Bilfc coexisted with various Neanderthal and other archaic populations of these regions throughout this period (Vandermeersch 1989, 1993a). Combined with the dating to a similar period of a range of essentially anatomically modern hominids at several sites in southern Africa (e.g. Omo, Border cave, Kla-sie's River Mouth) this gives strong support to the 'Out of Africa' model and is much less consistent with the implications of the multi-regional evolution hypothesis (Stringer & Andrews 1988; Stringer 1990, 1994; Bràuer 1989; Howell 1994).
One final development which has a particularly critical bearing on the interpretation of evidence from western Europe is the discovery of human skeletal remains at the site of Saint-Césaire in the Charente-Maritime Department of western France (Fig. 13.8). Although fragmentary, reconstruction of these remains produced a skull now accepted as being of essentially classic Neanderthal type (Leveque & Vandermeersch 1980; Stringer et al. 1984; Vandermeersch 1993b). The importance of this discovery lies in its dating. From a variety of evidence (archaeological associations, stratigraphy, pollen analysis, as well as direct thermolumines-cence measurements on associated burnt flint samples) it is clear that this skull must date from no earlier than 35-38,000 BP (Mercier et al. 1991). As such, the remains can hardly be more than 3000-5000 years older than the earliest well documented specimens of fully 'Cro-Magnon' forms in western Europe, represented for example at Vogelherd in Germany, Les Rois in western France and Cro-Magnon itself (Fig. 13.9) (Gambier 1989, 1993). The argument, quite simply, is that the human population represented by the Saint-Cesaire remains could not have evolved into populations of fully modern skeletal form within the time span available without a massive component of external gene-flow,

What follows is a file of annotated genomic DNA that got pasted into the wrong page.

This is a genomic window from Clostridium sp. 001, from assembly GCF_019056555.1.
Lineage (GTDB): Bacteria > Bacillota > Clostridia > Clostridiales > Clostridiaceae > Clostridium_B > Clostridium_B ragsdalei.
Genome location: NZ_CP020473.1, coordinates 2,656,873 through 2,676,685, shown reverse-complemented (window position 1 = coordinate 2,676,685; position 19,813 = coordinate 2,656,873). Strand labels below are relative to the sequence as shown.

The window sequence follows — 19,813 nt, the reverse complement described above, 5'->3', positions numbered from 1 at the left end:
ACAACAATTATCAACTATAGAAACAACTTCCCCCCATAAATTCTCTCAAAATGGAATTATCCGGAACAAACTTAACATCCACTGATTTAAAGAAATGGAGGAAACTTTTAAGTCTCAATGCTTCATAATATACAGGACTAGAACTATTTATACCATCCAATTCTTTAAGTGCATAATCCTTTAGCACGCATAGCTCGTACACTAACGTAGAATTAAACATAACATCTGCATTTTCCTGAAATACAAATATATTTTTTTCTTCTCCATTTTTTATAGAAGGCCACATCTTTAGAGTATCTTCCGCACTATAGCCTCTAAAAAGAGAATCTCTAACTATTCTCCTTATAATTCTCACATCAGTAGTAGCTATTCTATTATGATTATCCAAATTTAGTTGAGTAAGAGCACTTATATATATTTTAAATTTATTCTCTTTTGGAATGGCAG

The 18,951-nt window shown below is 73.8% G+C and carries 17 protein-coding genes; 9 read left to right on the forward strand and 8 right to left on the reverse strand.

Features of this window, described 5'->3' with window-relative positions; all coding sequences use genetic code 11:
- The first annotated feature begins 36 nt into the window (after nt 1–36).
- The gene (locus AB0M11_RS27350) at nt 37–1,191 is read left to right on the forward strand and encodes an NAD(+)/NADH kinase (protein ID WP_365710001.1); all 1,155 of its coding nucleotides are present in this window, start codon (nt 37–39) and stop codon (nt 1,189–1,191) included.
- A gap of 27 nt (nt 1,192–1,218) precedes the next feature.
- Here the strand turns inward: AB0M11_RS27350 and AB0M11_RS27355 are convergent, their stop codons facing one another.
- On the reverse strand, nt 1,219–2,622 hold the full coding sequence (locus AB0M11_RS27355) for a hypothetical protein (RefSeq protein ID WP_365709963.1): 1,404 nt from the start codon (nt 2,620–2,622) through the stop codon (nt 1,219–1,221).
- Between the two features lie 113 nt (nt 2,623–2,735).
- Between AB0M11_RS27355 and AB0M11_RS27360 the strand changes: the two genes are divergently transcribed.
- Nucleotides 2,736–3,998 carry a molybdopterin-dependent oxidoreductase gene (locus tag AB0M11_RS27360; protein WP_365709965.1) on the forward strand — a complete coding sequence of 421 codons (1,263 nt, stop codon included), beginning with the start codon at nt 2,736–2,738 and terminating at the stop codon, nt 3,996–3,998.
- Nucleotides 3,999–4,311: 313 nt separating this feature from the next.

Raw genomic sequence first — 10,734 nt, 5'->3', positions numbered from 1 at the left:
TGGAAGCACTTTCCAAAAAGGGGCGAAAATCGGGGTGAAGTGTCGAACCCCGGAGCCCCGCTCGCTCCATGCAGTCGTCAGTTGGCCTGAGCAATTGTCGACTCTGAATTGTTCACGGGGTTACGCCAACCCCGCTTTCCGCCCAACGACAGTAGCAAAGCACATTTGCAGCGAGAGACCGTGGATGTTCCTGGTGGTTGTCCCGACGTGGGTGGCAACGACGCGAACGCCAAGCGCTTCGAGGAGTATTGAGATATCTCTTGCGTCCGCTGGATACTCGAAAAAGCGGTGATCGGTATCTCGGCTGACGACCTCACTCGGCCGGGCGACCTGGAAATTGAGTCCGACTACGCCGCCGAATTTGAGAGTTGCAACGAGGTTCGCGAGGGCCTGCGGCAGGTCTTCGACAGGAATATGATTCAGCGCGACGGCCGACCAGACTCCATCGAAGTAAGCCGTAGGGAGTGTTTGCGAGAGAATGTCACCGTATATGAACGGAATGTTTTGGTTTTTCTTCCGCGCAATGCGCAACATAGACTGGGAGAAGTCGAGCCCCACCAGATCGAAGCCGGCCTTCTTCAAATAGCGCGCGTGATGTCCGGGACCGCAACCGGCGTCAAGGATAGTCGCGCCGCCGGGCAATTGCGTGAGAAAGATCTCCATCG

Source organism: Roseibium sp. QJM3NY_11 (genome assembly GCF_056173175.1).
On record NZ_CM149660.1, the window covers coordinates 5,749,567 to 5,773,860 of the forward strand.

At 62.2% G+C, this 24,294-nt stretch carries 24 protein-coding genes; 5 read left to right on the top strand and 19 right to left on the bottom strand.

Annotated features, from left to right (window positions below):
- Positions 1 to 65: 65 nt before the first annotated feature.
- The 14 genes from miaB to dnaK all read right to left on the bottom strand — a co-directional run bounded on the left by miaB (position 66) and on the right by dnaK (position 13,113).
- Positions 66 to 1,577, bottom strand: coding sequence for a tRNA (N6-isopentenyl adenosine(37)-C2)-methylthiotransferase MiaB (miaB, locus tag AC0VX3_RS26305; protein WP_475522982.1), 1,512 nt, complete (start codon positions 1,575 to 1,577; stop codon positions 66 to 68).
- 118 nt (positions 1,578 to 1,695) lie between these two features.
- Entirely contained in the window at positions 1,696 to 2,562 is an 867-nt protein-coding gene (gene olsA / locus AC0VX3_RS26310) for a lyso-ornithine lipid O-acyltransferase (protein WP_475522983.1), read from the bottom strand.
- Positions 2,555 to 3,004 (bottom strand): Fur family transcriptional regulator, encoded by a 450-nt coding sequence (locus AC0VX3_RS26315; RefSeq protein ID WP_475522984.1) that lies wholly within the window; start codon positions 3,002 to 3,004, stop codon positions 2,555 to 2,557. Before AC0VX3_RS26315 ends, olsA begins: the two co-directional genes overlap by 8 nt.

which would have effectively swamped the genetic and anatomical features of the local Neanderthal populations. Even the most ardent proponents of the population continuity hypothesis seem to accept that the characteristics of the Saint-Cesaire skeleton point strongly to a major population influx into these extreme western fringes of Europe (e.g. Smith 1991).
Most of these discoveries have been challenged in various ways by proponents of the multiregional evolution school, at least regarding the specific interpretations drawn from the genetic and skeletal evidence. Wolpoff, Thorne and others, for example, have challenged the chronological interpretations of mitochondrial DNA evidence and argued that by adopting a rather different rate of genetic divergence in DNA patterns one could redate the inferred dispersal of anatomically modern populations from the presumed African homeland to around 900,000 BP, that is close to the generally accepted date for the initial dispersal of Homo erectus populations into northern latitudes in the early Pleistocene (Wolpoff 1989; Thorne & Wolpoff 1992; Wolpoff et al 1994). Wolpoff, Thorne, Smith and others have also contested the interpretation of the skeletal evidence, arguing that many of the supposed dichotomies between anatomically archaic and anatomically modern populations (for example in Africa, the Middle East and indeed parts of Europe) fail to make due allowance for the probable scale of individual anatomical variation within the local populations (e.g. Smith 1991, 1994). They also argue that in certain other regions, such as southeast Asia, Aus-